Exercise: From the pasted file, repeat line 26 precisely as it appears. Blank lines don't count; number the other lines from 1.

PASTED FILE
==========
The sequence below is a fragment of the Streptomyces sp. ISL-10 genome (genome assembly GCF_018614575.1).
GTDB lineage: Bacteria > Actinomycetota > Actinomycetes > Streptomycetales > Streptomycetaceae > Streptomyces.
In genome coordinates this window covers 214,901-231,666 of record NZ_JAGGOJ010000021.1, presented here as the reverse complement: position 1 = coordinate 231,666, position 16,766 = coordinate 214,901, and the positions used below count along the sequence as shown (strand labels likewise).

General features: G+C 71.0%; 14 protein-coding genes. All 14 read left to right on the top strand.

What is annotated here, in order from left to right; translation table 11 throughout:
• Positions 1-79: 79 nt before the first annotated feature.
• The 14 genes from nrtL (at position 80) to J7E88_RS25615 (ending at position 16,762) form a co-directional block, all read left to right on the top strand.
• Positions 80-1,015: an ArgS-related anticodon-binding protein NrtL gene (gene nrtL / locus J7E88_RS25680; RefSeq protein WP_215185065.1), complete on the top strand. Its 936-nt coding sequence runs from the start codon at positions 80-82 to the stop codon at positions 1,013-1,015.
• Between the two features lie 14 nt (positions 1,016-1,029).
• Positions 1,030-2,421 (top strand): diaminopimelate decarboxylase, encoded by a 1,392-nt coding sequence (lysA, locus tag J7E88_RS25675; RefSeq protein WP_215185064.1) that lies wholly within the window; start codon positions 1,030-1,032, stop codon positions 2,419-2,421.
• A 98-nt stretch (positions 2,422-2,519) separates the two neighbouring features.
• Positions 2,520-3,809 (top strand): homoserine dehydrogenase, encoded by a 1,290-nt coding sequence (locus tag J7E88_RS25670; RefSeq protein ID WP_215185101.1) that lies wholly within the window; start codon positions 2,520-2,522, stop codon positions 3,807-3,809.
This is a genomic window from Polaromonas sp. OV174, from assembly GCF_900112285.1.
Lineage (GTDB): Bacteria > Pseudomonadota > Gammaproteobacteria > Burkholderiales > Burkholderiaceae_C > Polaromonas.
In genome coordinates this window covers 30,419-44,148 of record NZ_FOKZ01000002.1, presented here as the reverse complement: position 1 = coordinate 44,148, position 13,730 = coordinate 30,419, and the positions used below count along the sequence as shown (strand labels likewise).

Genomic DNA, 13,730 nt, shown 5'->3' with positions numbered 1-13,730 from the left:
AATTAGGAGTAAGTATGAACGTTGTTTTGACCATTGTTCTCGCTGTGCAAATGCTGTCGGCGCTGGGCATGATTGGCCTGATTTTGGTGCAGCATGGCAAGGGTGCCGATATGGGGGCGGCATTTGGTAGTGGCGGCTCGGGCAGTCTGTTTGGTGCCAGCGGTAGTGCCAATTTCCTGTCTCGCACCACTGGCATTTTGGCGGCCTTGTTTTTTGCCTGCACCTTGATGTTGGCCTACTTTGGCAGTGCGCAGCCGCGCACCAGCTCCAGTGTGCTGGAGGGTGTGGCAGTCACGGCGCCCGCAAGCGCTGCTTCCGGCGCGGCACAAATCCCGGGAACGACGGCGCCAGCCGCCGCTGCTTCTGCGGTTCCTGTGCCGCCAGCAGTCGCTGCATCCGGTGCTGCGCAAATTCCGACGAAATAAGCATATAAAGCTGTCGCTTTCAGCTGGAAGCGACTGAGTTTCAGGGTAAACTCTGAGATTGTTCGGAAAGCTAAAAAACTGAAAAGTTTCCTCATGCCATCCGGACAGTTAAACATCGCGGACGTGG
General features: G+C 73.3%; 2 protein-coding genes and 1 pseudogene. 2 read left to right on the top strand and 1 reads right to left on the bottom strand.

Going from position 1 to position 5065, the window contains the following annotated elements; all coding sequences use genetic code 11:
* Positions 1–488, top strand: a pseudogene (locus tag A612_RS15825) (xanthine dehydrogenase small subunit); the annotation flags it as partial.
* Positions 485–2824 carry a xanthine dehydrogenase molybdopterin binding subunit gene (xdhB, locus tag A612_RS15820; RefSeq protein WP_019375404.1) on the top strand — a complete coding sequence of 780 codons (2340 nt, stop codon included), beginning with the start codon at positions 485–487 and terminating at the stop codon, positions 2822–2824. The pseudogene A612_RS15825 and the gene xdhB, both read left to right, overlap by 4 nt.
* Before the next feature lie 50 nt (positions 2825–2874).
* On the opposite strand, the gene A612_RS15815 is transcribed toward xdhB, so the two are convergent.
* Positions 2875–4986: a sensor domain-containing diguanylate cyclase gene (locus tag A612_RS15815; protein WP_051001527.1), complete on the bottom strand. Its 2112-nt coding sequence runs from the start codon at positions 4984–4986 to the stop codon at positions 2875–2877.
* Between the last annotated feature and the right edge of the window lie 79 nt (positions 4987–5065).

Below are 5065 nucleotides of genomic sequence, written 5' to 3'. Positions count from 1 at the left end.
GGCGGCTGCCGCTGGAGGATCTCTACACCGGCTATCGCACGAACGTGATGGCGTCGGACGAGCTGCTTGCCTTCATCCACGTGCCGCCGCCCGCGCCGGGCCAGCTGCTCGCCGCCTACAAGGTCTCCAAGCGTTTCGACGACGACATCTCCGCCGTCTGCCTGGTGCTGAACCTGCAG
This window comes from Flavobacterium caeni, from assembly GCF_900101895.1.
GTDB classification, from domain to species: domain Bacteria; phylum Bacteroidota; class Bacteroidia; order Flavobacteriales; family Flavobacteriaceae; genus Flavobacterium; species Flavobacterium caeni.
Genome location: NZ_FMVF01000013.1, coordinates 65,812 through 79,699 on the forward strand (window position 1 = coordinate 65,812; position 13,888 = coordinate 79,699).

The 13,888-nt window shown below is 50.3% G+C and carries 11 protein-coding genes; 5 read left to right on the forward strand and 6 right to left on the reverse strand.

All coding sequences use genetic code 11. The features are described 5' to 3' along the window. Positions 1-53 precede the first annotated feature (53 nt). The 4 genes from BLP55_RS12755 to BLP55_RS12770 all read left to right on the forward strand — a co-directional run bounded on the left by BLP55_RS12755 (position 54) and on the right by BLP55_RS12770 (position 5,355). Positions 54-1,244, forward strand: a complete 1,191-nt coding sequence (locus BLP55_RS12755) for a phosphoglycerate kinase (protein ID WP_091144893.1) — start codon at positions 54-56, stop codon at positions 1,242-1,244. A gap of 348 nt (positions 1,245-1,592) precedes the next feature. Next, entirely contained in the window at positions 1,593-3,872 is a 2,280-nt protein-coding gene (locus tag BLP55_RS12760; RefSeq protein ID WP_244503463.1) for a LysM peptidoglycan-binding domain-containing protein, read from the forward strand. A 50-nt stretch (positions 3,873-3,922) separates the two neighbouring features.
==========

Below are 5065 nucleotides of genomic sequence, written 5' to 3'. Positions count from 1 at the left end.